bims-cytox1 Biomed news
on Cytochrome oxidase subunit 1
Issue of 2018‒10‒07
one paper selected by
Gavin McStay
Staffordshire University

  1. Am J Pathol. 2018 Sep 27. pii: S0002-9440(18)30225-6. [Epub ahead of print]
    Baek JH, Gomez IG, Wada Y, Roach A, Mahad D, Duffield JS.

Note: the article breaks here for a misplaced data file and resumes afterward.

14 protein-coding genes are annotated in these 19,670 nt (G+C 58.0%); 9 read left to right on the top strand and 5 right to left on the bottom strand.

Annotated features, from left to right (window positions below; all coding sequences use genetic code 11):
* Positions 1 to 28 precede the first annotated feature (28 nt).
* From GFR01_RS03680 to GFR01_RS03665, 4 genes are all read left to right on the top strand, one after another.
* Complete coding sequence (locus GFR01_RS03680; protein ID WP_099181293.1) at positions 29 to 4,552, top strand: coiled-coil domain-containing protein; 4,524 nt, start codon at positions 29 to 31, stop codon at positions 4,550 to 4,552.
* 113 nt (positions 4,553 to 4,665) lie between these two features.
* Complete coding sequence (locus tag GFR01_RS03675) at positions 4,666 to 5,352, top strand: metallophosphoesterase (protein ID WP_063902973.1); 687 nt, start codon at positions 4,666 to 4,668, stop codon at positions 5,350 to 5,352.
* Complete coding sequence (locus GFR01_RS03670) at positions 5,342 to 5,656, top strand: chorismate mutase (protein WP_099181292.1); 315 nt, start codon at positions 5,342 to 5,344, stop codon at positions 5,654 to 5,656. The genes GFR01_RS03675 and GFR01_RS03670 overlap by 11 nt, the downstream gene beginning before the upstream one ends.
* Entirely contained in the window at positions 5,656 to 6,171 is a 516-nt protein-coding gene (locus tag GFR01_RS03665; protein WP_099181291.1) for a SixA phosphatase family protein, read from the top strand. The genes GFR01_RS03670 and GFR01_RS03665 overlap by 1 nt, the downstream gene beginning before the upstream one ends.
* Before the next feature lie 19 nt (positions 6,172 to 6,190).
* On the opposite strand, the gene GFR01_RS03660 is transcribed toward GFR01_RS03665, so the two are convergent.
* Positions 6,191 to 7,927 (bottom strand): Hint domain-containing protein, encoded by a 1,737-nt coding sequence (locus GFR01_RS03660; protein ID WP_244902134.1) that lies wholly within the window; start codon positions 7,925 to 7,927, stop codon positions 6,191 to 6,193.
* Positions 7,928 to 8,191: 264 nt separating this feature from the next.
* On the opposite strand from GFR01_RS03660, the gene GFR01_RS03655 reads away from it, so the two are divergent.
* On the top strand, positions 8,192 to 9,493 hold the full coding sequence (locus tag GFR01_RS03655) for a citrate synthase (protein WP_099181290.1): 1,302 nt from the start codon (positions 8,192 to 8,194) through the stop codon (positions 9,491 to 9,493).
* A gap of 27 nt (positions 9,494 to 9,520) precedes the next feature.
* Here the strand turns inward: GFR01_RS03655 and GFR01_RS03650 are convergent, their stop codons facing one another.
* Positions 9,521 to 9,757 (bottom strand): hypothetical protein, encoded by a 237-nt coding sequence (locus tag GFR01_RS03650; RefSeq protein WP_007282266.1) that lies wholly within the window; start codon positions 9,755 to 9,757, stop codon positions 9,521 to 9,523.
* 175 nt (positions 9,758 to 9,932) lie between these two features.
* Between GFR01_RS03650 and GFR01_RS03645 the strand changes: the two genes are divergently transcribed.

Mutations in mitochondrial DNA as well as nuclear-encoded mitochondrial proteins have been reported to cause tubulointerstitial kidney diseases and focal segmental glomerulosclerosis (FSGS). Recently, genes and pathways affecting mitochondrial turnover and permeability have been implicated in adult-onset FSGS. Furthermore, dysfunctioning mitochondria may be capable of engaging intracellular innate immune sensing pathways. To determine the impact of mitochondrial dysfunction in FSGS and secondary innate immune responses, we generated Cre/loxP transgenic mice to create loss-of-function deletion mutation of the Complex IV assembly co-factor heme A:farnesyltransferase (COX10) restricted to cells of the developing nephrons. These mice develop severe, early onset FSGS with innate immune activation and die prematurely with kidney failure. Mutant kidneys showed loss of glomerular and tubular epithelial function, epithelial apoptosis and, in addition, a marked interferon response. In vitro modeling of Cox10 deletion in primary kidney epithelium compromises oxygen consumption, ATP generation, and induces oxidative stress. In addition, loss of Cox10 triggers a selective interferon response, which may be caused by the leak of mitochondrial DNA into the cytosol activating the intracellular DNA sensor, STING. This new animal model provides a mechanism to study mitochondrial dysfunction in vivo and demonstrates a direct link between mitochondrial dysfunction and intracellular innate immune response.